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850 Jobs Set To Go At HP UK Plant

In yet another major setback to manufacturing jobs in UK, the computer giant HP has announced to axe around 850 jobs at its manufacturing plant in Erskine, Renfrewshire in Scotland, according to reports.

According to Scotland’s Daily Record, the computer maker would relocate its manufacturing of storage devices and servers from Erskine to the Czech Republic next year, affecting as many as 70 permanent staffers along with 773 contractors.

The new move is in line with the company’s statement last week, in which the company quoted that it was looking forward to reduce the size of its global workforce by 2 percent, or around 6,400 jobs.

However, HP had already warned about more job cuts when it announced its financial results for the second quarter last week. For the quarter that ended on 30 April 2009, the company posted a considerable drop of 28 percent in its sales of servers and storage devices; however, the company posted net profit of $1.7 billion on overall sales of $27.4 billion.

The aforementioned plant was originally opened in 1987 by Compaq, which was later acquired by HP, and is currently holding a staff of around 1,300 people.

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Our Comments

There's not much that can be done to prevent further job losses from other computer manufacturers in the current financial situation. HP, like any other company, is looking to cut costs and will be moving production to somewhere cheaper.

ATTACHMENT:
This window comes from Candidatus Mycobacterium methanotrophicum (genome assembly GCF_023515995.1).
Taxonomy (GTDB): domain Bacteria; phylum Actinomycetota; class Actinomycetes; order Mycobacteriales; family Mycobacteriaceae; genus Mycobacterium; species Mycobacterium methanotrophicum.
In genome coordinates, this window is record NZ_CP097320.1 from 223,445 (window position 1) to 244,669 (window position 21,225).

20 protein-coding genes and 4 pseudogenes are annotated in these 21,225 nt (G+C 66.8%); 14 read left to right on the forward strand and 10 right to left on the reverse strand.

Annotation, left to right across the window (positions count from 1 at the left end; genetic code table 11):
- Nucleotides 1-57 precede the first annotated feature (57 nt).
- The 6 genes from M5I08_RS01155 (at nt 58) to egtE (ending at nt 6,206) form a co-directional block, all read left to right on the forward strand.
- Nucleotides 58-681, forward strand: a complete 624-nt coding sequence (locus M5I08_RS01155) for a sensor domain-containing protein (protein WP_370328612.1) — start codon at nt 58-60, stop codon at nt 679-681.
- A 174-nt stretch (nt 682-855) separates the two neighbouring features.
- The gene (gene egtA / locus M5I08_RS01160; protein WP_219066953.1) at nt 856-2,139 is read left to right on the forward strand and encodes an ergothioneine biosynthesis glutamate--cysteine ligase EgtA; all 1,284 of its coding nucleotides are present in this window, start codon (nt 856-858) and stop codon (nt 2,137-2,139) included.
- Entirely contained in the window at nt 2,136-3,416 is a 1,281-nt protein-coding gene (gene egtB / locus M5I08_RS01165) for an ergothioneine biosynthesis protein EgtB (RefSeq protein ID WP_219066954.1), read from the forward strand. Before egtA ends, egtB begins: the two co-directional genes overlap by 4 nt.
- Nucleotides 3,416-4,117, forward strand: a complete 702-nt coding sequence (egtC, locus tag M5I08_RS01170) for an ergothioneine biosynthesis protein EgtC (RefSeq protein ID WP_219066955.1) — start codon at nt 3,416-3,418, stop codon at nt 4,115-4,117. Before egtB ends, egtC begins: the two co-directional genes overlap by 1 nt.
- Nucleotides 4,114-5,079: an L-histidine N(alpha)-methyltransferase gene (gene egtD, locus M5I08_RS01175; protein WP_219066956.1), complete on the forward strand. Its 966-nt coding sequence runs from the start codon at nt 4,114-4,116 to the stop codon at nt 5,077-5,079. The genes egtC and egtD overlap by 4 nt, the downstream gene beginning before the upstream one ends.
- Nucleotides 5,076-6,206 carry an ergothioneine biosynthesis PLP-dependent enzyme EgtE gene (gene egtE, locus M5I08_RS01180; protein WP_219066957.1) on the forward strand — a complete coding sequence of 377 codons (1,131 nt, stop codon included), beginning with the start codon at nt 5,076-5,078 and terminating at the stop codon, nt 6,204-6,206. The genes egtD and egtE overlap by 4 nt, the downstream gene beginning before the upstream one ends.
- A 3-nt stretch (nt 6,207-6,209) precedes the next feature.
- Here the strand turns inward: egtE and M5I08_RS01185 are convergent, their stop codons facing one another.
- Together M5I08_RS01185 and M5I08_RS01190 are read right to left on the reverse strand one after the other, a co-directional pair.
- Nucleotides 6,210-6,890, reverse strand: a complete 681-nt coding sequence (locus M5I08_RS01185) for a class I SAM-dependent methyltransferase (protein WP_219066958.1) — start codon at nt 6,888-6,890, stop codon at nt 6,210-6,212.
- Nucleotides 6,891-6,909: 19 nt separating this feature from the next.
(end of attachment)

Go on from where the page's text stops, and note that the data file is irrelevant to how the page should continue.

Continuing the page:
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Désiré has been musing and writing about technology during a career spanning four decades. He dabbled in website building and web hosting when DHTML and frames were en vogue and started writing about the impact of technology on society just before the start of the Y2K hysteria at the turn of the last millennium. Following an eight-year stint at ITProPortal.com where he discovered the joys of global tech-fests, Désiré now heads up TechRadar Pro. Previously he was a freelance technology journalist at Incisive Media, Breakthrough Publishing and Vnunet, and Business Magazine. He also launched and hosted the first Tech Radio Show on Radio Plus.